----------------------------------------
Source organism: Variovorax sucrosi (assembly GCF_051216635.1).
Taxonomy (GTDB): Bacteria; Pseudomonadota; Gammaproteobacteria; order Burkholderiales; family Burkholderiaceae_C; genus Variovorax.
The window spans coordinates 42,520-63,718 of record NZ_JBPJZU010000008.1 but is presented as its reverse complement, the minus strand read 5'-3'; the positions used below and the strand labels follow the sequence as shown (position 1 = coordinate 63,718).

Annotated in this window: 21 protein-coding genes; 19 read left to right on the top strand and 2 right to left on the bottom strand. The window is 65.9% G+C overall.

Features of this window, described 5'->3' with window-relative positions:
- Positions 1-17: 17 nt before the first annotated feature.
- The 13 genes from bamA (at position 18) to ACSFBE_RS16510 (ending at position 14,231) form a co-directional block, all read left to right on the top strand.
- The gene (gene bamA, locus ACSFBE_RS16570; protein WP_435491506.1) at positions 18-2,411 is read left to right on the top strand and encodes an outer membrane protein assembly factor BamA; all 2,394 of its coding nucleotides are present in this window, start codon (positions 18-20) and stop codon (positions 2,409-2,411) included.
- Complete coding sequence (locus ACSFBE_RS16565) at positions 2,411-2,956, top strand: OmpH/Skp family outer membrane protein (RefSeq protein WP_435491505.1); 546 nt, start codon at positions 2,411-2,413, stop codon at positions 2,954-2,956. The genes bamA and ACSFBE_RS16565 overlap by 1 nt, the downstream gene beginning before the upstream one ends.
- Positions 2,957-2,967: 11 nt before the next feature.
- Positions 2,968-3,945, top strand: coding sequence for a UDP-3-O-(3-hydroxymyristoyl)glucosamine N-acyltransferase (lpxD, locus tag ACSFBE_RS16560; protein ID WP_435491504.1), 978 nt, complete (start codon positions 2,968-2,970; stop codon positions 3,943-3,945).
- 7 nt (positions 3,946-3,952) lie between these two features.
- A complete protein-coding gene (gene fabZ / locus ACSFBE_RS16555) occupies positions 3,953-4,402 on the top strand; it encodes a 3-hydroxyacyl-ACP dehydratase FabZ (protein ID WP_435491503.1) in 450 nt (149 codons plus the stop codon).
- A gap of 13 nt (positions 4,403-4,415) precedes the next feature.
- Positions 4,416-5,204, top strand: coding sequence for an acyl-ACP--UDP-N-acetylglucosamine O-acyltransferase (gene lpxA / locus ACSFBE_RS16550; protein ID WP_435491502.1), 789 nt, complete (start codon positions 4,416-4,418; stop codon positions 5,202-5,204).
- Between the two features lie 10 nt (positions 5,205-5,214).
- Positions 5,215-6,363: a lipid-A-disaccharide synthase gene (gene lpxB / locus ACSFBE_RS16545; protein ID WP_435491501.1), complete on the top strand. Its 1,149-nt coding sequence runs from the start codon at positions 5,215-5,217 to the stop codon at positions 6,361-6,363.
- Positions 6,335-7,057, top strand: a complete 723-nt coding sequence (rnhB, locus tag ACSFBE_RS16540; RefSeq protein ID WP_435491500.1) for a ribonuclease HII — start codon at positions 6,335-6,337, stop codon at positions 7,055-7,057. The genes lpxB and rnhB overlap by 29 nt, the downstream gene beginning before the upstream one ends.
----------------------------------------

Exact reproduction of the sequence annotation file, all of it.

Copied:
Source organism: Variovorax sucrosi (assembly GCF_051216635.1).
Taxonomy (GTDB): Bacteria; Pseudomonadota; Gammaproteobacteria; order Burkholderiales; family Burkholderiaceae_C; genus Variovorax.
The window spans coordinates 42,520-63,718 of record NZ_JBPJZU010000008.1 but is presented as its reverse complement, the minus strand read 5'-3'; the positions used below and the strand labels follow the sequence as shown (position 1 = coordinate 63,718).

Annotated in this window: 21 protein-coding genes; 19 read left to right on the top strand and 2 right to left on the bottom strand. The window is 65.9% G+C overall.

Features of this window, described 5'->3' with window-relative positions:
- Positions 1-17: 17 nt before the first annotated feature.
- The 13 genes from bamA (at position 18) to ACSFBE_RS16510 (ending at position 14,231) form a co-directional block, all read left to right on the top strand.
- The gene (gene bamA, locus ACSFBE_RS16570; protein WP_435491506.1) at positions 18-2,411 is read left to right on the top strand and encodes an outer membrane protein assembly factor BamA; all 2,394 of its coding nucleotides are present in this window, start codon (positions 18-20) and stop codon (positions 2,409-2,411) included.
- Complete coding sequence (locus ACSFBE_RS16565) at positions 2,411-2,956, top strand: OmpH/Skp family outer membrane protein (RefSeq protein WP_435491505.1); 546 nt, start codon at positions 2,411-2,413, stop codon at positions 2,954-2,956. The genes bamA and ACSFBE_RS16565 overlap by 1 nt, the downstream gene beginning before the upstream one ends.
- Positions 2,957-2,967: 11 nt before the next feature.
- Positions 2,968-3,945, top strand: coding sequence for a UDP-3-O-(3-hydroxymyristoyl)glucosamine N-acyltransferase (lpxD, locus tag ACSFBE_RS16560; protein ID WP_435491504.1), 978 nt, complete (start codon positions 2,968-2,970; stop codon positions 3,943-3,945).
- 7 nt (positions 3,946-3,952) lie between these two features.
- A complete protein-coding gene (gene fabZ / locus ACSFBE_RS16555) occupies positions 3,953-4,402 on the top strand; it encodes a 3-hydroxyacyl-ACP dehydratase FabZ (protein ID WP_435491503.1) in 450 nt (149 codons plus the stop codon).
- A gap of 13 nt (positions 4,403-4,415) precedes the next feature.
- Positions 4,416-5,204, top strand: coding sequence for an acyl-ACP--UDP-N-acetylglucosamine O-acyltransferase (gene lpxA / locus ACSFBE_RS16550; protein ID WP_435491502.1), 789 nt, complete (start codon positions 4,416-4,418; stop codon positions 5,202-5,204).
- Between the two features lie 10 nt (positions 5,205-5,214).
- Positions 5,215-6,363: a lipid-A-disaccharide synthase gene (gene lpxB / locus ACSFBE_RS16545; protein ID WP_435491501.1), complete on the top strand. Its 1,149-nt coding sequence runs from the start codon at positions 5,215-5,217 to the stop codon at positions 6,361-6,363.
- Positions 6,335-7,057, top strand: a complete 723-nt coding sequence (rnhB, locus tag ACSFBE_RS16540; RefSeq protein ID WP_435491500.1) for a ribonuclease HII — start codon at positions 6,335-6,337, stop codon at positions 7,055-7,057. The genes lpxB and rnhB overlap by 29 nt, the downstream gene beginning before the upstream one ends.